Sorry, steak lovers, but you can stick a fork in that study that said you can continue eating red meat.

A new analysis of almost 30,000 people published in the JAMA Internal Medicine journal this week suggests that eating two servings of red meat and processed meat each week is in fact “significantly associated” with death and heart disease.

Researchers from Northwestern Medicine and Cornell University pooled a large, diverse sample of 29,682 participants from six cohorts. The subjects self-reported a long list of what they ate for the previous month or year and they were followed up with for up to three decades. The findings:

  • People who ate two servings of red meat, processed meat or poultry each week were linked with a 3 percent to 7 percent higher risk of cardiovascular disease. One serving of processed meat consisted of two slices of bacon, two small sausages or one hot dog, while one serving of unprocessed meat was four ounces of red meat or poultry.
  • People who ate two servings of red meat or processed meat a week — but not poultry or fish — were linked with a 3 percent higher risk of all causes of death.
  • People who ate two servings of poultry per week saw a 4 percent higher risk of cardiovascular disease, but there was no association between poultry and a higher risk of death. The researchers mused that the heart-disease risk could be related to the way the chicken was prepared, or whether the person ate the skin, which can be fatty.
  • There was no association between eating fish and heart disease or death.

While a 3 percent to 7 percent increase in risk is a relatively small difference, “it’s worth trying to reduce [consumption of] red meat and processed meat like pepperoni, bologna and deli meats,” wrote senior study author Norrina Allen, associate professor of preventive medicine at the Northwestern University Feinberg School of Medicine, in a statement. “Red meat consumption also is consistently linked to other health problems like cancer.”

Yet a controversial meta-analysis by an international group of nutritionists and health researchers published last fall confused many consumers by arguing that the increased health risks from eating red and processed meats were too small and uncertain for steak, burger and bacon lovers to cut back. It recommended that “adults continue current unprocessed red meat … [and] processed meat consumption.”

“Everyone interpreted that [to indicate] it was OK to eat red meat, but I don’t think that is what the science supports,” Allen said.

In fact, a larger body of research recommends that people indulge their inner carnivore in moderation. A 2010 Harvard study linked eating processed meats to greater heart disease and diabetes risk, while the World Health Organization’s International Agency for Research on Cancer (IARC) named processed meat a carcinogen in 2015, announcing it had found “sufficient evidence” that its consumption caused colorectal cancer.

What’s more, the IARC has said that eating red meat is “probably carcinogenic to humans,” based on links to colorectal, pancreatic and prostate cancers, while a 2017 report found processed meat and red meat, among several other risk factors, to be causes of colorectal cancer. And a study published last summer warned that eating large quantities of white meat like chicken could raise your cholesterol just as much as eating red meat like beef, which can elevate heart-disease risk.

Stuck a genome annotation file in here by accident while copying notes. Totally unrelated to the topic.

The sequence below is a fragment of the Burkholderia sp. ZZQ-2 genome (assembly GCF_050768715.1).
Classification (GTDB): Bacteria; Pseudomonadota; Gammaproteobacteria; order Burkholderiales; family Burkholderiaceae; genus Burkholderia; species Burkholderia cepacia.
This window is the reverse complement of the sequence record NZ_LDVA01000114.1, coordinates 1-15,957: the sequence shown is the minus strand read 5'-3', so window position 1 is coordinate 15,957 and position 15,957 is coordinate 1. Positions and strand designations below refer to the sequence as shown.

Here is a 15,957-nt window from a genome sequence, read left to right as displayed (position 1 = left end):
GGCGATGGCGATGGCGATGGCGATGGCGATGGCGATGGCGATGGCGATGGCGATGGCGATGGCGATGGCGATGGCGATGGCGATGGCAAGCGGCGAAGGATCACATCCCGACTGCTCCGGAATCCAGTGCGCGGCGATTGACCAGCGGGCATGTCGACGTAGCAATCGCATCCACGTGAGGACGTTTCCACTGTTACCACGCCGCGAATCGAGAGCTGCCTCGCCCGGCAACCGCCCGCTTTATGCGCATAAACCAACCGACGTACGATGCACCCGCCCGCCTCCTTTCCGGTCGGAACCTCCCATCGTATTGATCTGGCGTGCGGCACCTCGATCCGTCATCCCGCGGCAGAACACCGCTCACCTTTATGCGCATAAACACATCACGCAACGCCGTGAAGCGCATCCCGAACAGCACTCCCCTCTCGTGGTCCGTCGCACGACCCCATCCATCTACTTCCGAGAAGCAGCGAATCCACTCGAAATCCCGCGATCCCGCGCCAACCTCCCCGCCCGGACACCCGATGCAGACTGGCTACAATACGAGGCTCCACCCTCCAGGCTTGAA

There are plenty of limitations in the study published this week, however, such as the fact that people self-reported what they remembered eating. Also, subjects weren’t asked how their food was prepared — and fried chicken will have more unhealthy trans fats than a bird slow-roasted in an oven with vegetables, for example. So it’s possible that cooking red meat and poultry in healthier ways could mitigate some of the health risks this report identified. Plus, there are plenty of genetic and environmental factors that contribute to heart disease and mortality, such as weight, physical activity, smoking and socioeconomic status, which weren’t accounted for in this study.

So what do the study authors recommending piling onto your plate? “Fish, seafood and plant-based sources of protein such as nuts and legumes, including beans and peas, are excellent alternatives to meat and are underconsumed in the US,” said study co-author Linda Van Horn, professor of preventive medicine at Northwestern, in a statement. She is also a member of the 2020 US Dietary Guidelines Advisory committee.

Indeed, a panel of 25 health professionals recently named the Mediterranean diet the world’s best eating plan for weight loss, preventing heart disease and diabetes, as well as being the most nutritionally complete. And it follows many of these nutritional guidelines: the Mediterranean diet focuses on cooking with olive oil rich in healthy omega-3 fatty acids and consuming fruits and vegetables, whole grains and lean proteins like fish and chicken — and just the occasional piece of red meat.

Such diet and health concerns helped fuel the growth of plant-based-meat alternatives like those from Beyond Meat and Impossible Foods, which have brought their meat-like vegetarian patties to fast-food joints like the Restaurant Brands International chain Burger King as well as White Castle and Carl’s Jr. Kentucky Fried Chicken is adding Beyond Meat to the menu in more stores. And Nestlé is also flipping plant-based Awesome Burgers, while Tyson Foods, commonly associated with such menu items as hot dogs and chicken nuggets, is rolling out vegan protein.

But despite the rise in plant-based alternatives and poultry consumption — and a dip in buying and eating unprocessed red meat — researchers note that Americans are still eating as much processed food as they did two decades ago, particularly deli meats, sausage, hot dogs, ham and bacon.